Host an Event Volunteer Join Tickets

Support the plant database you love!

Q. Who is Mr. Smarty Plants?

A: There are those who suspect Wildflower Center volunteers are the culpable and capable culprits. Yet, others think staff members play some, albeit small, role. You can torture us with your plant questions, but we will never reveal the Green Guru's secret identity.

Help us grow by giving to the Plant Database Fund or by becoming a member

Did you know you can access the Native Plant Information Network with your web-enabled smartphone?

Share

Ask Mr. Smarty Plants

Ask Mr. Smarty Plants is a free service provided by the staff and volunteers at the Lady Bird Johnson Wildflower Center.

Search Smarty Plants
See a list of all Smarty Plants questions

Please forgive us, but Mr. Smarty Plants has been overwhelmed by a flood of mail and must take a break for awhile to catch up. We hope to be accepting new questions again soon. Thank you!

Need help with plant identification, visit the plant identification page.

 
rate this answer
Not Yet Rated

Monday - April 20, 2015

From: Carthage, MO
Region: Mid-Atlantic
Topic: Pollinators, Wildflowers
Title: Bees and Bulbs
Answered by: Anne Van Nest

QUESTION:

Are any of the Non-Native bulbs beneficial to bees of any kind? My Dutch hyacinths, and daffodils are so prolific; they are both single, but I can't find any information about them as sources of nectar or pollen only that "bees seem to like" or "I saw lots of bees around XXX." I have been trying to use both your databases, and the MOBOT Plant Finder to sort out good plants for both native and non-native bees; bird, hummer, and butterfly info is easier to find.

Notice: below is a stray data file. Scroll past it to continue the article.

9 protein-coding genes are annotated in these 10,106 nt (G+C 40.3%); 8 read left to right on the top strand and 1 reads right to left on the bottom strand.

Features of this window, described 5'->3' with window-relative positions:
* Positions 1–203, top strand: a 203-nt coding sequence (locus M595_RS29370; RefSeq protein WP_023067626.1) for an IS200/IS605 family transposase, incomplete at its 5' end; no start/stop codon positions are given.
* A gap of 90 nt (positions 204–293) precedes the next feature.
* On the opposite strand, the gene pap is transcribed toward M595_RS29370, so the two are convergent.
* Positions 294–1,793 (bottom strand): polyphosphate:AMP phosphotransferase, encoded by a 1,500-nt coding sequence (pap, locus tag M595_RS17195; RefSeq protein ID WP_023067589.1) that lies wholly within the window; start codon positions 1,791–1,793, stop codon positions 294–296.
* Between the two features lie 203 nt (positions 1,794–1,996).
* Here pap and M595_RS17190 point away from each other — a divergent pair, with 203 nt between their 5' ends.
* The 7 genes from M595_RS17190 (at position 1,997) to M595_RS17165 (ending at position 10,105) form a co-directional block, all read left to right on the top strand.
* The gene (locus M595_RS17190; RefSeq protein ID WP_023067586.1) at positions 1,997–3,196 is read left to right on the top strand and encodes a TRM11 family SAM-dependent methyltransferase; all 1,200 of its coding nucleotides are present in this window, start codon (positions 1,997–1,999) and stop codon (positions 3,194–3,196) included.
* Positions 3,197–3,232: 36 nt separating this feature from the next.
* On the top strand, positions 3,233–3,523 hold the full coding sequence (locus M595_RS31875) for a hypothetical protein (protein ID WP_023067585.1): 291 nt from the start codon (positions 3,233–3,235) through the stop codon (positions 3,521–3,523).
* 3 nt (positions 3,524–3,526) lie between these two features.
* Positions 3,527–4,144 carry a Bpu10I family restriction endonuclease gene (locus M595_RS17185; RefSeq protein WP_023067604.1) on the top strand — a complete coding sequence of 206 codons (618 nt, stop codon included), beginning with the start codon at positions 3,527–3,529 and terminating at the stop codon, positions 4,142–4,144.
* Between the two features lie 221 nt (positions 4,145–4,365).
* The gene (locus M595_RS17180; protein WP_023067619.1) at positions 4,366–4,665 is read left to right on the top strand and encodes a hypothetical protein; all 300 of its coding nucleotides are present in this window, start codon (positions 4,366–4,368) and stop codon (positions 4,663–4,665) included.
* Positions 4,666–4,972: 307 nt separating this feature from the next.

ANSWER:

There are a lot of articles online that extol the virtues of planting spring flowering bulbs in order to encourage bees.

Here are some that perhaps will give you some more information about which bulbs are the most beneficial for bees.

 

 

 

 

More Pollinators Questions

Duplicate of English holly for Eufaula OK
January 03, 2010 - I wish to have a shrub that would duplicate the red berries and foliage of English holly. Tolerance of cultivation is also desired.
view the full question and answer

Shrubby options for a bird lover in New Jersey
September 07, 2011 - Could you please recommend a native shrub to NJ that grows to about 3-4 feet, is very low maintenance, does well in afternoon sun and is also something the birds will like? Thank you.
view the full question and answer

Is Magnolia virginiana (Sweetbay) a major nectar source for honeybees?
January 31, 2015 - Is the Sweetbay Magnolia a major nectar source for honeybees?
view the full question and answer

Landscaping for slope in Kansas City
October 08, 2008 - We have a down sloping back yard and patio on the lower area. We need some water absorbing plants near the foundation and some in the front of the house, where water isn't a problem. We are allergic ...
view the full question and answer

Blue-green bees
April 30, 2008 - Over a month ago I sent this query to the AAS Garden Editor. What a waste of time since she exhibited no knowledge and no interest. Finally, she told me to ask you about the green bees that came by in...
view the full question and answer

Support the Wildflower Center by Donating Online or Becoming a Member today.